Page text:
With “Looking for Eric,” Ken Loach, purveyor of the socialist struggles of the working class, unexpectedly delivers an uplifting, exceptionally funny film. Yes, there are the expected Loachisms running throughout – the broken marriages and the errant kids – but Loach and screenwriter Paul Laverty manage to suffuse this tale of middle-aged postman Eric Bishop (Steve Evets) dealing with a mid-life crisis with some heart.
Icelandic superstar Baltasar Kormakur takes up the directorial reins on Contraband, a Hollywood remake of 2008’s Reykjavik-Rotterdam in which Kormakur played the lead role. Transporting the action to New Orleans and Panama, Kormakur’s retelling centres on smuggler gone straight Chris Farraday (Mark Wahlberg), who must take on one last job after his brother-in-law upsets some rather unpleasant characters. On the face of it, we’re in perfunctory thriller territory, but Kormakur’s raw directorial style, a wry screenplay and a plethora of unseemly characters ensure that Contraband duly delivers.
With The Hunger Games set to devour all comers at the box office this weekend, alternatives are few and far between. However, the post awards season malaise seems to have subsided and fare is of a markedly higher quality, albeit thin on the ground. If the child murder premise of said hunger games isn’t your bag, then Dexter Fletcher’s directorial debut Wild Bill, US Navy Seal propaganda pic Act of Valour and intimate Belgian fable The Kid with a Bike round out an eclectic line up.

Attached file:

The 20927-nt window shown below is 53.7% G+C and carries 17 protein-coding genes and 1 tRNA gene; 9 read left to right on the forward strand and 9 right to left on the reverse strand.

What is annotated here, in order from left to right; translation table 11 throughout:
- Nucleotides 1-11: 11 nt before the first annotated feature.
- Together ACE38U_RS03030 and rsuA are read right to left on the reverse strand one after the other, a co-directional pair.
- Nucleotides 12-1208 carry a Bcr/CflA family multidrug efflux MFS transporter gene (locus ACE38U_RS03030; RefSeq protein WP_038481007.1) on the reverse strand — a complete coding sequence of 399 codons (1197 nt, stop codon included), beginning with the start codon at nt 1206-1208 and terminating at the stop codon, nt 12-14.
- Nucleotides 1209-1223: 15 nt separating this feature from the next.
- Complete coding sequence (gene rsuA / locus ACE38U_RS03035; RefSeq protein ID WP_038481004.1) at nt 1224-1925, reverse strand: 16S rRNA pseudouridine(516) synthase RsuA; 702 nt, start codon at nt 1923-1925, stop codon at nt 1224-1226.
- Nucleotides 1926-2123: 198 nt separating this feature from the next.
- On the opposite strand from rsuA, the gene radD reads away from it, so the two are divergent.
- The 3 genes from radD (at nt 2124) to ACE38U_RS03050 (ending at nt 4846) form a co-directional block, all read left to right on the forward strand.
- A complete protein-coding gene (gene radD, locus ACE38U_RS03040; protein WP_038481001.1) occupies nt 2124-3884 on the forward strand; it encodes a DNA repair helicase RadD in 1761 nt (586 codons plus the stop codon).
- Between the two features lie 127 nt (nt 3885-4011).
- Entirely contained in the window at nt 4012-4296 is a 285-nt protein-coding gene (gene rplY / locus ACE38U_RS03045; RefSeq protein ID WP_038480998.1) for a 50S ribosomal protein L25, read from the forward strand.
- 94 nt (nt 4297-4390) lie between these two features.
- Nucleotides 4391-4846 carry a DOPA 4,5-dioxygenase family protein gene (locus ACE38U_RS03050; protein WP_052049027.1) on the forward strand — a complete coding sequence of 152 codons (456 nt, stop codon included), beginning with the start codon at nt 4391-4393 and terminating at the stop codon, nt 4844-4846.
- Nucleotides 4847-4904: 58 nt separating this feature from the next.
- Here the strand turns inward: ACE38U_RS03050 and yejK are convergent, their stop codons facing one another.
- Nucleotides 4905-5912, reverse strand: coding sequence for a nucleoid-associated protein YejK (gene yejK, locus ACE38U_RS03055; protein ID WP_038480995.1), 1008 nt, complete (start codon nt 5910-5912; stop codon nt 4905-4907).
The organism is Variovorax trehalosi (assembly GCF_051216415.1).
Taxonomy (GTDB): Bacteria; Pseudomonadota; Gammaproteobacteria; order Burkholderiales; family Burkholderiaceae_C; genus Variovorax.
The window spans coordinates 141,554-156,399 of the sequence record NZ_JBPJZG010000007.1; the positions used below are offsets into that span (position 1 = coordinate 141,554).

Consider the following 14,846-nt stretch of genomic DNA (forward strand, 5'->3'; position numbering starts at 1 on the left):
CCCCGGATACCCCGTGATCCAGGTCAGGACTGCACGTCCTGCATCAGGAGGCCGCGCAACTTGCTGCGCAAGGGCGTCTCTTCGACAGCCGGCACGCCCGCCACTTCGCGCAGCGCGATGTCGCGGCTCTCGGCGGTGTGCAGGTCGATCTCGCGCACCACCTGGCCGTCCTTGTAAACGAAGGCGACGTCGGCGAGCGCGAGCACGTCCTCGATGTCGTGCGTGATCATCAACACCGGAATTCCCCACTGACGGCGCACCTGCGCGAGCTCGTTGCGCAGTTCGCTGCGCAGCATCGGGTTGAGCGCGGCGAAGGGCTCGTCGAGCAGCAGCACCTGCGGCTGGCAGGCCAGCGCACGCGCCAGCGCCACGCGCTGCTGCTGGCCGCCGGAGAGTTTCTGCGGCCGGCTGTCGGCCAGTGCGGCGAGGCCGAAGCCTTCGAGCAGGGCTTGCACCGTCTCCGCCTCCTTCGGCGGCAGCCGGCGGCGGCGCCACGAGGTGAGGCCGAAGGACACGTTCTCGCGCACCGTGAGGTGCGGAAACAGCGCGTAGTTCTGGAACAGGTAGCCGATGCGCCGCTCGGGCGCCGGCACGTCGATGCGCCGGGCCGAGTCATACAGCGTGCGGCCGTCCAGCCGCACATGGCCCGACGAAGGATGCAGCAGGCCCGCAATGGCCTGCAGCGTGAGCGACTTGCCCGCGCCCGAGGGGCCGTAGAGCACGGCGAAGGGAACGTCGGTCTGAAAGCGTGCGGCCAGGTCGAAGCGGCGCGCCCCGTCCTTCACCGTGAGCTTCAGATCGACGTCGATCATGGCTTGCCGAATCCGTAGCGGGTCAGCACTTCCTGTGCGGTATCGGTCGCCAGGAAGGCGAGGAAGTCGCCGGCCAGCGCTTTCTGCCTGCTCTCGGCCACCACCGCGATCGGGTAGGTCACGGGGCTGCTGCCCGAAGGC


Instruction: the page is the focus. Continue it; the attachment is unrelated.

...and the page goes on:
Such was the success of South Korean director Na Hong-jin’s debut, “The Chaser,” that Hollywood took notice and Fox International signed on to bankroll his next project. Despite the cash injection, Na doesn’t deviate too far from what made “The Chaser” such a hit with his follow-up picture, “The Yellow Sea.”